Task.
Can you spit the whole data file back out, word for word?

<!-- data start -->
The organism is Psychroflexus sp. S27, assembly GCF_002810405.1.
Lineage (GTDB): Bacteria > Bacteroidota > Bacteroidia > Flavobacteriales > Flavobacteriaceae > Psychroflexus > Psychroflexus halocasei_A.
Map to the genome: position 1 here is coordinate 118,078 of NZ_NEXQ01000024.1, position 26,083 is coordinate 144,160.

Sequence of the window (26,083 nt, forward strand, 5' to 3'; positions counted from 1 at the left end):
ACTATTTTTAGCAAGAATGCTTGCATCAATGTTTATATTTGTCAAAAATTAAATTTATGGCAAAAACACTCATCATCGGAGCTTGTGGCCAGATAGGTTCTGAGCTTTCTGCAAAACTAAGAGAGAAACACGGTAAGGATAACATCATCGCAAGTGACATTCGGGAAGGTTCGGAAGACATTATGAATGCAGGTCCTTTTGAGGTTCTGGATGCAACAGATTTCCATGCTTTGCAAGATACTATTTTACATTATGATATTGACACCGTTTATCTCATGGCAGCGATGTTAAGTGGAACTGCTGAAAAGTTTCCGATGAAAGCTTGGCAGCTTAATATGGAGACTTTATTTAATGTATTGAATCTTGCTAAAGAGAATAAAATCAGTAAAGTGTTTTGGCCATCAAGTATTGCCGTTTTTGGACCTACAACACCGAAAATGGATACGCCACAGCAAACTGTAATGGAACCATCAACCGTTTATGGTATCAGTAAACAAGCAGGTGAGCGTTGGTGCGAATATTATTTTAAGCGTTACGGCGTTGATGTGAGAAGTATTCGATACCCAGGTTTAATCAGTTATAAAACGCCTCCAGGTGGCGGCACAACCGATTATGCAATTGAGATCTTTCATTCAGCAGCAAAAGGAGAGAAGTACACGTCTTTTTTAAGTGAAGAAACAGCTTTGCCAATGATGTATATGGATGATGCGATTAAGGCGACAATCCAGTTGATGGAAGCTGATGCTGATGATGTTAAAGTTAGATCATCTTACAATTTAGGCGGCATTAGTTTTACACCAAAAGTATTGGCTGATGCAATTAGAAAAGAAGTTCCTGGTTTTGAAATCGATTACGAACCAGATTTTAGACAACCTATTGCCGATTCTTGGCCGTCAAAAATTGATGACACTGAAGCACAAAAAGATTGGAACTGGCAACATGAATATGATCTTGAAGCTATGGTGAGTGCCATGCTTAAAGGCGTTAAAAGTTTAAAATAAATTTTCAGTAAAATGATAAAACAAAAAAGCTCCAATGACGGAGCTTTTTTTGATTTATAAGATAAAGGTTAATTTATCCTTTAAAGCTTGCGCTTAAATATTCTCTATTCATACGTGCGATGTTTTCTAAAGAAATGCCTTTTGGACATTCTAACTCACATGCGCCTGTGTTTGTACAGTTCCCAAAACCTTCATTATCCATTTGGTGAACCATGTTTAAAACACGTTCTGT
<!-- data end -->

The organism is Psychroflexus sp. S27, assembly GCF_002810405.1.
Lineage (GTDB): Bacteria > Bacteroidota > Bacteroidia > Flavobacteriales > Flavobacteriaceae > Psychroflexus > Psychroflexus halocasei_A.
Map to the genome: position 1 here is coordinate 118,078 of NZ_NEXQ01000024.1, position 26,083 is coordinate 144,160.

Sequence of the window (26,083 nt, forward strand, 5' to 3'; positions counted from 1 at the left end):
ACTATTTTTAGCAAGAATGCTTGCATCAATGTTTATATTTGTCAAAAATTAAATTTATGGCAAAAACACTCATCATCGGAGCTTGTGGCCAGATAGGTTCTGAGCTTTCTGCAAAACTAAGAGAGAAACACGGTAAGGATAACATCATCGCAAGTGACATTCGGGAAGGTTCGGAAGACATTATGAATGCAGGTCCTTTTGAGGTTCTGGATGCAACAGATTTCCATGCTTTGCAAGATACTATTTTACATTATGATATTGACACCGTTTATCTCATGGCAGCGATGTTAAGTGGAACTGCTGAAAAGTTTCCGATGAAAGCTTGGCAGCTTAATATGGAGACTTTATTTAATGTATTGAATCTTGCTAAAGAGAATAAAATCAGTAAAGTGTTTTGGCCATCAAGTATTGCCGTTTTTGGACCTACAACACCGAAAATGGATACGCCACAGCAAACTGTAATGGAACCATCAACCGTTTATGGTATCAGTAAACAAGCAGGTGAGCGTTGGTGCGAATATTATTTTAAGCGTTACGGCGTTGATGTGAGAAGTATTCGATACCCAGGTTTAATCAGTTATAAAACGCCTCCAGGTGGCGGCACAACCGATTATGCAATTGAGATCTTTCATTCAGCAGCAAAAGGAGAGAAGTACACGTCTTTTTTAAGTGAAGAAACAGCTTTGCCAATGATGTATATGGATGATGCGATTAAGGCGACAATCCAGTTGATGGAAGCTGATGCTGATGATGTTAAAGTTAGATCATCTTACAATTTAGGCGGCATTAGTTTTACACCAAAAGTATTGGCTGATGCAATTAGAAAAGAAGTTCCTGGTTTTGAAATCGATTACGAACCAGATTTTAGACAACCTATTGCCGATTCTTGGCCGTCAAAAATTGATGACACTGAAGCACAAAAAGATTGGAACTGGCAACATGAATATGATCTTGAAGCTATGGTGAGTGCCATGCTTAAAGGCGTTAAAAGTTTAAAATAAATTTTCAGTAAAATGATAAAACAAAAAAGCTCCAATGACGGAGCTTTTTTTGATTTATAAGATAAAGGTTAATTTATCCTTTAAAGCTTGCGCTTAAATATTCTCTATTCATACGTGCGATGTTTTCTAAAGAAATGCCTTTTGGACATTCTAACTCACATGCGCCTGTGTTTGTACAGTTCCCAAAACCTTCATTATCCATTTGGTGAACCATGTTTAAAACACGTTCTGT